Stephen Cranston Associate editor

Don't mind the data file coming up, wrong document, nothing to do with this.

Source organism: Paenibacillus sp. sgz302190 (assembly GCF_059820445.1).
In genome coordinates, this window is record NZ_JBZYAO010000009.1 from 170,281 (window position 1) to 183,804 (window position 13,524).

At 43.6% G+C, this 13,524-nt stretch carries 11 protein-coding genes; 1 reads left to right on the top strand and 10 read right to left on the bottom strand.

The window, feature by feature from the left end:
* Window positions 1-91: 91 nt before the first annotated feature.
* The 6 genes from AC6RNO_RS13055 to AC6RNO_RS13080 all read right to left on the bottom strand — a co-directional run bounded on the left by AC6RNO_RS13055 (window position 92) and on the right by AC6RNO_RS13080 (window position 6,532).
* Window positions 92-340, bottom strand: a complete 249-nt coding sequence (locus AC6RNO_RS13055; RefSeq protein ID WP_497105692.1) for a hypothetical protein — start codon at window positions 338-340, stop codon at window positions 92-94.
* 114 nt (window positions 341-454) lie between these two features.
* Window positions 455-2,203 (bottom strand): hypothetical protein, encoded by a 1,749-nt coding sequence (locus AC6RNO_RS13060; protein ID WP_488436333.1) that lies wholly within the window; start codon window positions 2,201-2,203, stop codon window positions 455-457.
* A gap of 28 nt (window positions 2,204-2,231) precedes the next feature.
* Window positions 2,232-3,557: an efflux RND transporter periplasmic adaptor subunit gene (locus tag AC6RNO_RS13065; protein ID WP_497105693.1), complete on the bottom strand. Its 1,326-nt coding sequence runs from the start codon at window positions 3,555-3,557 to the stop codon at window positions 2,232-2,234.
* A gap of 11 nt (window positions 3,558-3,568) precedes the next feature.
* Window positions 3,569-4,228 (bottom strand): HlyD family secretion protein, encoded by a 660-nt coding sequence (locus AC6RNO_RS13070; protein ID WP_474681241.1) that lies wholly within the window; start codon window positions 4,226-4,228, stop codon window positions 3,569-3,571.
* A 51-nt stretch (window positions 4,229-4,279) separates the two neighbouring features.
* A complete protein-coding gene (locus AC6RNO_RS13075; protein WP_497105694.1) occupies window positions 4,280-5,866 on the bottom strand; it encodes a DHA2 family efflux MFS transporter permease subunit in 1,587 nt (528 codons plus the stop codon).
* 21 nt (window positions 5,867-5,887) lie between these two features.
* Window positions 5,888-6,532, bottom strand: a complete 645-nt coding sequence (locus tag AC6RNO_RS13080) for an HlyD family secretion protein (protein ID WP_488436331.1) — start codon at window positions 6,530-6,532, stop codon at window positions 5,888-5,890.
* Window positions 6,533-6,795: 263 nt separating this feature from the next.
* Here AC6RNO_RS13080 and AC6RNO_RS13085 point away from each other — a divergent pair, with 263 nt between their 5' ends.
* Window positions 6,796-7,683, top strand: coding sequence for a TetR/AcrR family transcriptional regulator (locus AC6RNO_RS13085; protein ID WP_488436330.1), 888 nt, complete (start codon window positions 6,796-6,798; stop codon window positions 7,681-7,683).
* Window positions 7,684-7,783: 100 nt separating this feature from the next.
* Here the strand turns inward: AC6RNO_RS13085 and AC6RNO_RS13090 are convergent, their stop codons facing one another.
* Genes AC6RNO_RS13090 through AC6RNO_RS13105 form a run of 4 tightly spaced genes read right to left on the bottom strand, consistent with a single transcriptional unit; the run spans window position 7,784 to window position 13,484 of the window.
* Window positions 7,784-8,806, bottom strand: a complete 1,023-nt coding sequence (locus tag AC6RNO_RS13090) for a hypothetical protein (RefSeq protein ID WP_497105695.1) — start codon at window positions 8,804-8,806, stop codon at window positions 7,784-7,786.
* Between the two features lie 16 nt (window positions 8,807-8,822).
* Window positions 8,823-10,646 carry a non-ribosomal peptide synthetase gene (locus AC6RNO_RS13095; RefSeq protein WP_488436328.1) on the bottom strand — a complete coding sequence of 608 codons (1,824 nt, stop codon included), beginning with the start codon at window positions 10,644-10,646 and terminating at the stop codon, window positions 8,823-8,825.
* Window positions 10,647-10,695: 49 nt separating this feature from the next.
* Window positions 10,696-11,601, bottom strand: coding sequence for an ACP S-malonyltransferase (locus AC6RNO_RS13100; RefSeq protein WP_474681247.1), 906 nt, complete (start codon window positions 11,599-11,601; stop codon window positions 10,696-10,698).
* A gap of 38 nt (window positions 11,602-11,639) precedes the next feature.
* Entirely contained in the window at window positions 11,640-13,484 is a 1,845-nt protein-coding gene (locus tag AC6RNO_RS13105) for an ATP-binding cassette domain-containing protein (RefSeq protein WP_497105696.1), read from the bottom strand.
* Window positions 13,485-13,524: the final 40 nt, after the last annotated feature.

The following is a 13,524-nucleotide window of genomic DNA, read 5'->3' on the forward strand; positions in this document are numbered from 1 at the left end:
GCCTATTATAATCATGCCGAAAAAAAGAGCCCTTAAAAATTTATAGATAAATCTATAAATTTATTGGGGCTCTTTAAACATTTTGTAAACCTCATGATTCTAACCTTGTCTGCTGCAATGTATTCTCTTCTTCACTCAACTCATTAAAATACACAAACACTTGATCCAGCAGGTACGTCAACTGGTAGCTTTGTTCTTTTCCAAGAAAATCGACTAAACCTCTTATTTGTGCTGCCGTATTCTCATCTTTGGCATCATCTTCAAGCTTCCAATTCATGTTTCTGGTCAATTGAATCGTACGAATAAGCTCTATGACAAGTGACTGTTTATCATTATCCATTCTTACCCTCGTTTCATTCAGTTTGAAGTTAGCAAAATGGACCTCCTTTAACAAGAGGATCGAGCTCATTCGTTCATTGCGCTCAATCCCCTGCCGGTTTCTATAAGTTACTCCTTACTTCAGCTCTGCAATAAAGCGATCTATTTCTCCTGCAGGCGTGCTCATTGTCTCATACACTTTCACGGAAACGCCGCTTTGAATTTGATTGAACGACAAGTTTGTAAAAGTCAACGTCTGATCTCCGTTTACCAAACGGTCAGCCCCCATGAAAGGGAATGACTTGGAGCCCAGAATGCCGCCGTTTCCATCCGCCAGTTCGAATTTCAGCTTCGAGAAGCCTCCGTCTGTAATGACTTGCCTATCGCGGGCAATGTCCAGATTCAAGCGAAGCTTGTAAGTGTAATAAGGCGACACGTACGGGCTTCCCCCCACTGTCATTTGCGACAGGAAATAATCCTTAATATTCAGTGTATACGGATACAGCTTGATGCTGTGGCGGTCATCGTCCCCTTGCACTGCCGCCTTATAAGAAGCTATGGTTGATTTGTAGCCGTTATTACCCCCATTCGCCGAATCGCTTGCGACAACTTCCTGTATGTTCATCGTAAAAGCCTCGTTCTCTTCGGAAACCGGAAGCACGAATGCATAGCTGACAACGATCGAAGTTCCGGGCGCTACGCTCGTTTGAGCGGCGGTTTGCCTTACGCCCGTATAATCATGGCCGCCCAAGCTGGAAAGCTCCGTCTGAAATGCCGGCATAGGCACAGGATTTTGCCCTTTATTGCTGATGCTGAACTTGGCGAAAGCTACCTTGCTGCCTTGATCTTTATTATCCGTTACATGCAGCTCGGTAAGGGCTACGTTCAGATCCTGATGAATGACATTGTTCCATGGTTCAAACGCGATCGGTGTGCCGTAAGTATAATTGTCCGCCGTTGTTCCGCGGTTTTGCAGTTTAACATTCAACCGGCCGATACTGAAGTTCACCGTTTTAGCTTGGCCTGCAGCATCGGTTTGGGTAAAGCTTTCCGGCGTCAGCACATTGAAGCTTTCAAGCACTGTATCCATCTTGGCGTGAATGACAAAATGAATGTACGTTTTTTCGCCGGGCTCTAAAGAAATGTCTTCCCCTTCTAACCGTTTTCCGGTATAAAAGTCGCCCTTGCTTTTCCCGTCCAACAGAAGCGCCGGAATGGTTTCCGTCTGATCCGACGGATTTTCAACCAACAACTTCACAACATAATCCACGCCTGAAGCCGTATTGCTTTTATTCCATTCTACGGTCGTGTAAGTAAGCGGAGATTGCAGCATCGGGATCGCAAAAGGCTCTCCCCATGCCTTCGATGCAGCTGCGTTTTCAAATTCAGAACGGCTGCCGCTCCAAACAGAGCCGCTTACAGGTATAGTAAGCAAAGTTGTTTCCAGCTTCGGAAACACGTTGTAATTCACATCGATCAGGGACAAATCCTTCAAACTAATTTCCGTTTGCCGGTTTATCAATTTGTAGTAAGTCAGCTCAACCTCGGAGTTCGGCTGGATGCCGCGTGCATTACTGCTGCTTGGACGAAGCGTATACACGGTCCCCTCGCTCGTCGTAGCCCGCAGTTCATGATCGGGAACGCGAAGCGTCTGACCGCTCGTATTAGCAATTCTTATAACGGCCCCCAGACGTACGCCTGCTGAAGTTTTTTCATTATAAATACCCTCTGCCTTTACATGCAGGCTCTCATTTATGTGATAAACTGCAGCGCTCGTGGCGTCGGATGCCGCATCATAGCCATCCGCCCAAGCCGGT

The viceroy of India had absolute power and certainly didn’t consult his subjects before making decisions, at least until the 1930s. Many of us might see the same imperialist arrogance in the  new Viceroy, which is on the radar with its reports on Steinhoff and Capitec. It is tempting to dismiss Viceroy’s "wolf in sheep’s clothing" report as malicious and designed to help it make a killing from short selling. I deplore its attitude of refusing to check facts or give a right of reply to Capitec before publishing. However, this is no time to get defensive about our banking system. I know that much of our technology is well ahead of the UK, where cheques are — amazingly — often still sent by regular mail. Capitec’s branches are clean and simple, and the account management is excellent. It has attracted deposits from clients considerably more affluent than it would have expected in its early days.But most of us are shielded from the raw engine of Capitec, which is providing microloans. ...

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